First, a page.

— Yes, but we feel something like that when we read the book. You said it’s very difficult to give words to this kind of unconscious experience but we do have a little sense of touching it, not to apprehend or to comprehend it in all its fullness but we do gain a sense of it. You achieved that goal, I think.
— That’s very nice to hear, thank you.
— At the same time, and I think it’s connected to what you’ve said, the professional dimension of your life story is almost absent, isn’t it?
— You said you cannot talk about Barbara Taylor as historian in this book.
— Yes, well, it did almost disappear, I mean, I struggled very hard in the early years to keep it going, to try and carry on, I mean, I had to give up my job – I tell that story – and then I tried to continue to do research and I continued to work on History Workshop Journal and so on, but over time these activities became so difficult and finally impossible for me, and the period of time in which I was completely incapable of doing any intellectual work I think probably lasted about four to five years, I suppose. And that was preceded by years in which I could hardly do anything. That’s a long time. I consider I lost a decade, really, in terms of my professional life and I think I did feel that that aspect of my life was completely over by the time I had been in and out of the Friern and at the Whittington. I don’t think I ever really believed that I would have a career again so I was amazed when I found I could pick up the reins again. And this transition from being unable to do anything to being back as a researcher and writer and thinker was quite abrupt. Toward the end of 1991, while I was still at a day centre, I was beginning to look back again at my files from my book on Mary Wollstonecraft. Then I wrote an introduction to a new edition of Mary Wollstonecraft’s Vindication of the Rights of Woman, which felt like a huge achievement.
— So this emptiness, this absence was real. It wasn’t a choice for your writing, it was really impossible for you to have a time for work, a time for studying, a time for research, but at the same time you saw your colleagues occasionally?
Oh yes, I couldn’t even read a book. I don’t mean a scholarly work. In the daytime, most of the time I could not read at all, and that was a terrible deprivation. The feelings inside me just made it impossible to follow a line of print and then things would get a little bit easier and I would be able to do so. But of course I maintained my connections with all my friends and I did continue for a while with History Workshop Journal. Even when I was in Friern for the first time, I had some editorial meetings there. It would come and go, I guess, probably more than I remember, and probably in patches of time, in which I could do a bit more again and then it would vanish… That’s what it was like.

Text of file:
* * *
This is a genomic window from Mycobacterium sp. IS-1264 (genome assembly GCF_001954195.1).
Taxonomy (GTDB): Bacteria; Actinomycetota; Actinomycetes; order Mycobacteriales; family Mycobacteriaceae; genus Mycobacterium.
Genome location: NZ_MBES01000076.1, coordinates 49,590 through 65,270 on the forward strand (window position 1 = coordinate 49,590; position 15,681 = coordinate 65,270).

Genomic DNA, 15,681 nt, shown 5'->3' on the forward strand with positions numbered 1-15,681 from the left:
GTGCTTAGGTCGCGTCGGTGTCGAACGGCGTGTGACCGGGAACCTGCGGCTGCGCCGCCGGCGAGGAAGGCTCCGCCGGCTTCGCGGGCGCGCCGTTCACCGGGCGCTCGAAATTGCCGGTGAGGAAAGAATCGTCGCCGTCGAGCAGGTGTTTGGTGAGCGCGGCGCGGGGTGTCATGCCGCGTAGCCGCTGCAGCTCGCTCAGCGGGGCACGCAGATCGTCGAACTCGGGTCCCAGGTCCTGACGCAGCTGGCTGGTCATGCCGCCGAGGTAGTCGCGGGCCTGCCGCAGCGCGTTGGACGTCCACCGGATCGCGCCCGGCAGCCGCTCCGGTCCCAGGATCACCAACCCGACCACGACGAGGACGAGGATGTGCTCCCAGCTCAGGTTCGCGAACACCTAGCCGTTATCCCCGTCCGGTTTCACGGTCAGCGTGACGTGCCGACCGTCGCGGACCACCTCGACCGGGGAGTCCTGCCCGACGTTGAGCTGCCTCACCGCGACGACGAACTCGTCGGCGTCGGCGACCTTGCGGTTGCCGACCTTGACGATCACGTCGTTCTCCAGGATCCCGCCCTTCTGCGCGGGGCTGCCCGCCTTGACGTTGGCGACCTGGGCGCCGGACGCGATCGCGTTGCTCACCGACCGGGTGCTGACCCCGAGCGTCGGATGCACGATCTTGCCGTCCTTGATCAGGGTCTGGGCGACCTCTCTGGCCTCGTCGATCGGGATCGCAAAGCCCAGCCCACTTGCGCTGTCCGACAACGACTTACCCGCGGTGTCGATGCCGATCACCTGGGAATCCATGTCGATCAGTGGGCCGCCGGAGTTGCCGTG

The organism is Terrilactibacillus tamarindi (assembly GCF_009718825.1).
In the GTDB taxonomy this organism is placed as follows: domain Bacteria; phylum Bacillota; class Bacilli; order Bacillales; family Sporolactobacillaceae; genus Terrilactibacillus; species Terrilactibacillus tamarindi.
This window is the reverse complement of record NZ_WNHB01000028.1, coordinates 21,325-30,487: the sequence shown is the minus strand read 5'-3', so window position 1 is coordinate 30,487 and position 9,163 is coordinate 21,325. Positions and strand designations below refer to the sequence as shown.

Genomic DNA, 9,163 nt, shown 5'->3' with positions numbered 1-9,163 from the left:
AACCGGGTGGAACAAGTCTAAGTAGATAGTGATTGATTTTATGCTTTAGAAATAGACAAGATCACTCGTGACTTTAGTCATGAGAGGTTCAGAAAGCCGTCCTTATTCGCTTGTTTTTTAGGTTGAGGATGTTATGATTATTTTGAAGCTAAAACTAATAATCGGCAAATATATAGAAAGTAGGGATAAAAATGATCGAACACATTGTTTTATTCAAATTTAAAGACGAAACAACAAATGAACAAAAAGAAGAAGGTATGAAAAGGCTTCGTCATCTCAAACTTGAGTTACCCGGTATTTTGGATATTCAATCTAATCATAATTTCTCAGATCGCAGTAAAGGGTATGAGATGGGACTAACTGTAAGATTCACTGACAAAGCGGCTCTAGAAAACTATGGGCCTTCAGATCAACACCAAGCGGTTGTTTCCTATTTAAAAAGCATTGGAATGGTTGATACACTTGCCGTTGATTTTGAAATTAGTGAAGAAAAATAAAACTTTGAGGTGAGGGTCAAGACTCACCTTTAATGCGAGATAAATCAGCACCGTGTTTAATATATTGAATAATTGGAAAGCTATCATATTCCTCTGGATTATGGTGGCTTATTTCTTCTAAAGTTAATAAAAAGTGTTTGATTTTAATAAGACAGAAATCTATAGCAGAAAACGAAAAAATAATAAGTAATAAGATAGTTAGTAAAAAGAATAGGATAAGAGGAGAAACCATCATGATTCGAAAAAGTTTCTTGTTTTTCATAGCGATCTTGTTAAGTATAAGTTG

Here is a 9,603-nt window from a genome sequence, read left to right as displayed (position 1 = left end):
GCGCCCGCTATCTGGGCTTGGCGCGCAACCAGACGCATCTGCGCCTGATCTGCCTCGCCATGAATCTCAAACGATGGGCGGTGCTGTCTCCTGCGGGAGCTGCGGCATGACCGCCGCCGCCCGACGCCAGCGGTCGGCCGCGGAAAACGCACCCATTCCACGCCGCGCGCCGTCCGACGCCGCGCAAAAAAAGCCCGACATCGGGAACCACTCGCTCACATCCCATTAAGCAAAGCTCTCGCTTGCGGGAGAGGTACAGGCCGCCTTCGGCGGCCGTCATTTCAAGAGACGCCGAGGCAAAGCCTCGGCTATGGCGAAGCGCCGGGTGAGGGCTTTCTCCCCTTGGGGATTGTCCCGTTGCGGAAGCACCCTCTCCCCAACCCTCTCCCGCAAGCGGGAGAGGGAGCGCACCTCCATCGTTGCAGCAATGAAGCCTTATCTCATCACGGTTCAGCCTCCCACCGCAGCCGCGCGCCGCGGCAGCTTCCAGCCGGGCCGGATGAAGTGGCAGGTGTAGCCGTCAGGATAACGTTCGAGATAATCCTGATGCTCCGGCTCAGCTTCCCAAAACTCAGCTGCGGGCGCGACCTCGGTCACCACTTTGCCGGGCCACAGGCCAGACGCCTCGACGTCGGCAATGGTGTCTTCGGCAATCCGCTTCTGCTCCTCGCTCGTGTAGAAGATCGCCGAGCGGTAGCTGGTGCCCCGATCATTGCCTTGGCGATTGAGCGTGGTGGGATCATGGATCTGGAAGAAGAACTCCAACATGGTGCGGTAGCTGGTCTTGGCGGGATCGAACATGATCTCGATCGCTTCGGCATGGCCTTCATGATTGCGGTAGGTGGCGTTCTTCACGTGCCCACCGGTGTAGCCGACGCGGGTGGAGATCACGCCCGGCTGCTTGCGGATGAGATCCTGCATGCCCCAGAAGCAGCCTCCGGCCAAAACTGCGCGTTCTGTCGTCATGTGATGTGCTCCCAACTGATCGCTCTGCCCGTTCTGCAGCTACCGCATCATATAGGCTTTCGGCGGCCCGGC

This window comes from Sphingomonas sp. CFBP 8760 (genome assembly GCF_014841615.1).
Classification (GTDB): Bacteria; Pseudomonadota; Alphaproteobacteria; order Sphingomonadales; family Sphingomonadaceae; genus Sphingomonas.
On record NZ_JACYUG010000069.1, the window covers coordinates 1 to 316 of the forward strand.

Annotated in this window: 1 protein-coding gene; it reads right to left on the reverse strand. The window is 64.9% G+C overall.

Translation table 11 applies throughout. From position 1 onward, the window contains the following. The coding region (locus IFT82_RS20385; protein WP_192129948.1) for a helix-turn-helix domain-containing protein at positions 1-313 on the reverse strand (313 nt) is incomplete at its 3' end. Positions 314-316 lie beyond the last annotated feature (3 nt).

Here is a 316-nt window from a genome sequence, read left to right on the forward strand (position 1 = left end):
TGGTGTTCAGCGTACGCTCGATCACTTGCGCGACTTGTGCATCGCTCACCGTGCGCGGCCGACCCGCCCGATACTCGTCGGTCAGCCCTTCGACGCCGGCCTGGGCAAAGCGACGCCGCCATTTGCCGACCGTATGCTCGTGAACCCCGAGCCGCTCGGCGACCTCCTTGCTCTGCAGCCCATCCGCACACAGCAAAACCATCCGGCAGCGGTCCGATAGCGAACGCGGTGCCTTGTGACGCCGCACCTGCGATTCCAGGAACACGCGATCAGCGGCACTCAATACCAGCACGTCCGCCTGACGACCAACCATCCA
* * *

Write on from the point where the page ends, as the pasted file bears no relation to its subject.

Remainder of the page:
— I see and you had the access to the library in Friern?
— Yes, sitting in the lovely old library in Friern, but I didn’t spend much time there. I don’t remember how often I went. It’s just that the memory of sitting there is powerful because it was so unlike the rest of Friern. It looked like a gentlemen’s library from the nineteenth century.
— A very nice Victorian place.
— Exactly, whereas the rest of the hospital was so rundown.
— I saw in this library a sort of turning point for the selfhood side of your work. The library of Friern to me was a little shift away from personal suffering towards the possibility of going back to your work.
— No, it’s a nice idea but it wasn’t like that. It didn’t matter that much. The turning point was much later when I got a letter asking me to write the introduction to the new edition of Mary Wollstonecraft and I was going to throw the letter away as I always did, and I didn’t. I wrote the introduction. That was much later, I think it must have been around the end of 1991, because the new edition was published in 1992 and by then I was living in my own flat, I had a study in which I could work, I had a cat to keep me company, my life was getting back on track.
— Okay, but it was interesting to talk about that because for the reader it’s always different, you know.
— Absolutely, I understand.
— A question about the human relations you experience in the book. We feel that encounters, fellows, new friends, patients who lived with you in Friern, are very important to you and you explain that they were part of your healing too.